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NATO airstrikes hit Qaddafi targets

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A Libyan rebel carrying an AK-47 guards at the western gate of Ajdabiya, Libya Wednesday, April 13, 2011. A Libyan rebel carrying an AK-47 guards at the western gate of Ajdabiya, Libya Wednesday, April 13, 2011.

AJDABIYA, Libya (AP) — NATO launched new airstrikes Wednesday on targets held by Muammar Qaddafi as the rebel movement urged a stronger air campaign that will allow them to advance on Qaddafi's territory.

In Tripoli, meanwhile, Qaddafi's finance minister angrily denounced proposals by rebel leaders that they be given some of the regime's assets that were frozen as part of international sanctions.

"That is financial piracy," Finance Minister Abdulhafid Zlitni said of the idea. In all, about $120 billion in Libyan assets were frozen as part of international sanctions, Zlitni told a news conference.

Concerning Wednesday's bombings, a NATO official confirmed a strike on at least one ammunition bunker outside the Libyan capital, Tripoli. He asked that his name not be used because the military alliance was not yet releasing the information publicly.

Libya's official JANA news agency reported airstrikes Wednesday in three other places: Misrata, Libya's third-largest city; Sirte, a Qaddafi stronghold and home to the Libyan leader's tribe; and Aziziyah, about 22 miles (35 kilometers) south of Tripoli. Jana said the strike in Misrata was in an area "populated with residents."

But Mohammed Abdullah, a Misrata activist and a professor, said residents had mostly evacuated that part of Misrata several weeks ago after Qaddafi troops stormed it.

"Qaddafi troops are misleading the NATO," he said. "The Qaddafi forces turn the shops into weapon caches and then claim that the areas are residential."

Libyan rebels have been pleading for more NATO airstrikes as top Western and Arab envoys gather in Qatar's capital to discuss ways to end the Libyan crisis.

Mohamed Ismail Tajouri, a 54-year-old businessman who joined the rebels in their stronghold of Benghazi, said having a rebel delegation attend the Qatar meeting amounts to key international recognition.

"We are proud of this," he told The Associated Press. "This political development is really good for the rebels but the Qaddafi regime is not normal. He is a bloody creature, he won't leave until he spills some blood."

At Wednesday's meeting, a spokesman for Libyan rebels urged the U.S. military to reassert a stronger role in the NATO-led air campaign or risk more civilian casualties in the fighting between Qaddafi and forces seeking to end his four-decade rule.

The appeal by the spokesman, Mahmoud Shammam, appeared to set the urgent tone for the rebels' meetings with the U.N.'s secretary-general and other top envoys.

While peace efforts remain the top objective, there also appears to be a shift toward trying to boost the rebels' firepower to protect their territory from government offensives. One proposal noted by Italy — Libya's former colonial ruler — calls for allies providing defensive weapons.

The meeting comes as fighting on the eastern side of the country has been restricted to the occasional barrage of rockets, in contrast to the rapid advances and retreats that characterized much of the combat there in past weeks.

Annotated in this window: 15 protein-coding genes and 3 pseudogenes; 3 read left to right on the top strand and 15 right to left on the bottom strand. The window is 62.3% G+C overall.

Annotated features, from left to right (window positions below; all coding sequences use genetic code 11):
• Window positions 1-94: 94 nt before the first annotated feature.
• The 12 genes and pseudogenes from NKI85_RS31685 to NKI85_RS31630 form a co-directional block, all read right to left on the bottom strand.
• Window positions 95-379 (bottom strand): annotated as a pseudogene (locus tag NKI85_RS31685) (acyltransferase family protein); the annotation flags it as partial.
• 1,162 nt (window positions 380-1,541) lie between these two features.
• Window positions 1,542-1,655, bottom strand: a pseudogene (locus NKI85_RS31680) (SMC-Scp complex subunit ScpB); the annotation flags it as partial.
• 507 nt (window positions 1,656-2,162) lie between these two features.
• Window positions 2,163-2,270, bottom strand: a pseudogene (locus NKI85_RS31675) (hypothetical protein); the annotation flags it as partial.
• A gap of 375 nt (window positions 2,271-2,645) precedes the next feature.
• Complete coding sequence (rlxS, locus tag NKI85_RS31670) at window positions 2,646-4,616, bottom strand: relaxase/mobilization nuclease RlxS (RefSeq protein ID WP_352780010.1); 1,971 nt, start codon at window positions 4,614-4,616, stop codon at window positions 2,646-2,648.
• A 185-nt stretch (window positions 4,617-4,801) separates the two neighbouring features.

Qaddafi's forces, however, continued to shell the besieged city of Misrata in recent days. International groups are warning of a dire humanitarian crisis in Misrata, the only city in western Libya still partially in the hands of rebels.

In the rebel stronghold of Benghazi, rebel spokesman Abdel-Hafidh Ghoga said representatives are in negotiations over arms deals with the countries that have recognized the movement's National Transitional Council — France, Italy and Qatar — as well as with other countries.

"I think there will be no problem receiving weapons," Ghoga said.

He added: "We believe that the solution with Col. Qaddafi's regime will only come through force. There will not be a political solution unless it is imposed on this regime by the international community."

At the Doha meeting, delegates also vowed to work toward setting up a financial mechanism to help the rebels' transitional government pay salaries and cover other day-to-day needs. Envoys said the system could draw on oil revenues from rebel-held areas and frozen Libyan assets previously under Qaddafi's control.

In Tripoli, the Libyan finance minister, Zlitni, warned that the government would go to court to block any possible transfer of frozen assets to the rebels. Those holding the assets have no right to transfer them, "unless they have a clear mandate from the U.N. Security Council," Zlitni said. "This is theft."

The minister said the country will be able to manage econonomically despite the sanctions.

He said while about $120 billion in Libyan assets have been frozen, the country has billions of dollars in contingency funds at its disposal. He did not specify the size of Libya's reserves, but added that "those contingency reserves are going to last for quite some time."

Still, Zlitni acknowledged that the sanctions "hurt the financial and economic situation of the majority of Libyans which the U.N. did not intend."

Zlitni said he has lowered the price of fuel by 25 percent and increased salaries by 50 percent to ease the economic pressure on ordinary Libyans.

He said Libya currently produces only about 65 percent of its daily fuel requirements because of the sanctions. As a result of the shortage, long lines of dozens of cars are seen waiting at gas stations across the Qaddafi-controlled areas.


Michael reported from Cairo. Additional reporting by Karin Laub in Tripoli.

Copyright 2011 The Associated Press.

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